Tuesday, November 08, 2005

Worth - Paskow's 'The Paradoxes of Art: A Phenomenological Investigation'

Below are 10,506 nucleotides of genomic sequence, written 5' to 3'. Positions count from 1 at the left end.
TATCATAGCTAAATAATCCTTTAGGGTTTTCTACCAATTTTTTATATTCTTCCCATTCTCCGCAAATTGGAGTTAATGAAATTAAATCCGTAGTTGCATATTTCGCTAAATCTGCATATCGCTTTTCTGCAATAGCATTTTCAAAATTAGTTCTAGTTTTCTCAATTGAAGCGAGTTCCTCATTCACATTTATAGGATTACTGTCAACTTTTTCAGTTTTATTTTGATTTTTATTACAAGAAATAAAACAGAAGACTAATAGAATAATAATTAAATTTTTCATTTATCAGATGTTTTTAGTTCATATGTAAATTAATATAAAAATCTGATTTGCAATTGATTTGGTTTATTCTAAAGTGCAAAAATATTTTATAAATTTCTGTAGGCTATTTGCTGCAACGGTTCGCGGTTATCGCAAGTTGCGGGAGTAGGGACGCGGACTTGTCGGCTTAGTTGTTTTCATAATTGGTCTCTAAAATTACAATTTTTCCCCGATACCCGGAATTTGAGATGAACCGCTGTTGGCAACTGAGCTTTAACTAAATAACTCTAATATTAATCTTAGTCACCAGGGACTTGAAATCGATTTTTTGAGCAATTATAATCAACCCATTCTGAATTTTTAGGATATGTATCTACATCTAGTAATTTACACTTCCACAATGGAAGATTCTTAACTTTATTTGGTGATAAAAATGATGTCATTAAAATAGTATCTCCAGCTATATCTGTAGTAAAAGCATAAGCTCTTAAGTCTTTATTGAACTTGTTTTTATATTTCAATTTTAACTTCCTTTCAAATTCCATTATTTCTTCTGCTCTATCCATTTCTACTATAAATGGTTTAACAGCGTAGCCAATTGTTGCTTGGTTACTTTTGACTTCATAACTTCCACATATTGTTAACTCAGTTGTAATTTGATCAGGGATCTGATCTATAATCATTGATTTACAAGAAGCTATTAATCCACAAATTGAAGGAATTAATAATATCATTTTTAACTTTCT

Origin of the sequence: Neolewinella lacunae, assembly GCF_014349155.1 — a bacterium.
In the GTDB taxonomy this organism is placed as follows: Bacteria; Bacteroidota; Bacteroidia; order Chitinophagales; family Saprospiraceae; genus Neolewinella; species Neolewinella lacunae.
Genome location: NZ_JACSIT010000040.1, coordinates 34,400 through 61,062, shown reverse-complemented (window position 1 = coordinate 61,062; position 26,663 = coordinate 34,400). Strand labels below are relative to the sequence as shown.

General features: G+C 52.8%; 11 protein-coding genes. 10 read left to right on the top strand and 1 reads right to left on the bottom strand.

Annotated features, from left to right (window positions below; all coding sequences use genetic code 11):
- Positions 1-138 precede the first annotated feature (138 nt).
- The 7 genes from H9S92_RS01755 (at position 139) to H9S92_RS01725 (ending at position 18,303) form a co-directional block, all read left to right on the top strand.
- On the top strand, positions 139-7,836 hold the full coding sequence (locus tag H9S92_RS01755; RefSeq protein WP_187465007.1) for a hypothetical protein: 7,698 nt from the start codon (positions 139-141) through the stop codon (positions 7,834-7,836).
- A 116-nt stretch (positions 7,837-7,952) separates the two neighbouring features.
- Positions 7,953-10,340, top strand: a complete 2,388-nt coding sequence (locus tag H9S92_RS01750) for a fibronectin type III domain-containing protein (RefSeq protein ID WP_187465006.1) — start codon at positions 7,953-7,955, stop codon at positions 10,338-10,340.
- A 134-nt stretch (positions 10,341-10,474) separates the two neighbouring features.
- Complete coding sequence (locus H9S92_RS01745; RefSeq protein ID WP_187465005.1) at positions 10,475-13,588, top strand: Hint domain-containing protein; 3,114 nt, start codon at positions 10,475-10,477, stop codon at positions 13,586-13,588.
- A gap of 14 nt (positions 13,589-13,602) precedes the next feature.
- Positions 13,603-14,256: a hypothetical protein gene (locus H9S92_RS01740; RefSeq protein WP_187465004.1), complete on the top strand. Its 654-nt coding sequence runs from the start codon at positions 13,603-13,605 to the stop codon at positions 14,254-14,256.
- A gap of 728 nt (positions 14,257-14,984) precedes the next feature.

"Alan Paskow successfully defends an important thesis in this book -- that we need not view artworks as separate kinds of entities from other things in our world. Rather, drawing on Heidegger's Being in Time, Paskow shows that self and world are one relational being (88) and artworks and fictional characters are most effectively viewed as internal components of that world. More generally, Paskow takes on a daunting subject: what are the ways in which we interact with works of art? Although there is much historical background required to understand his ultimate thesis, Paskow puts forward the notion of a radically adjusted worldview in order to provide a context in which his thesis makes sense. The key for Paskow is to appeal to the worldview of the Dasein -- an integrated world, one which prefers the first-person phenomenological experience, and which is wholly anti-third-person and anti-Cartesian. As Paskow argues for this worldview, he develops a wonderful and coherent juxtaposition between historical and contemporary arguments and considers the question of our engagement with artworks from a number of different viewpoints. In the end I think that Paskow is successful in his endeavor to find a new perspective from which we can better make sense of our engagement with art. I worry, however, that in the process he may have taken us too far afield from ways that people actually think about the world and their interaction with it. He is also often too quick to dismiss some very important philosophical work in order to argue for the worldview that allows his position to make the most sense. In the end, however, I think he is successful in his endeavor and this book deserves high praise amongst a number of others that appeal to historical contexts in order to grapple with contemporary philosophical problems." - NDPR.

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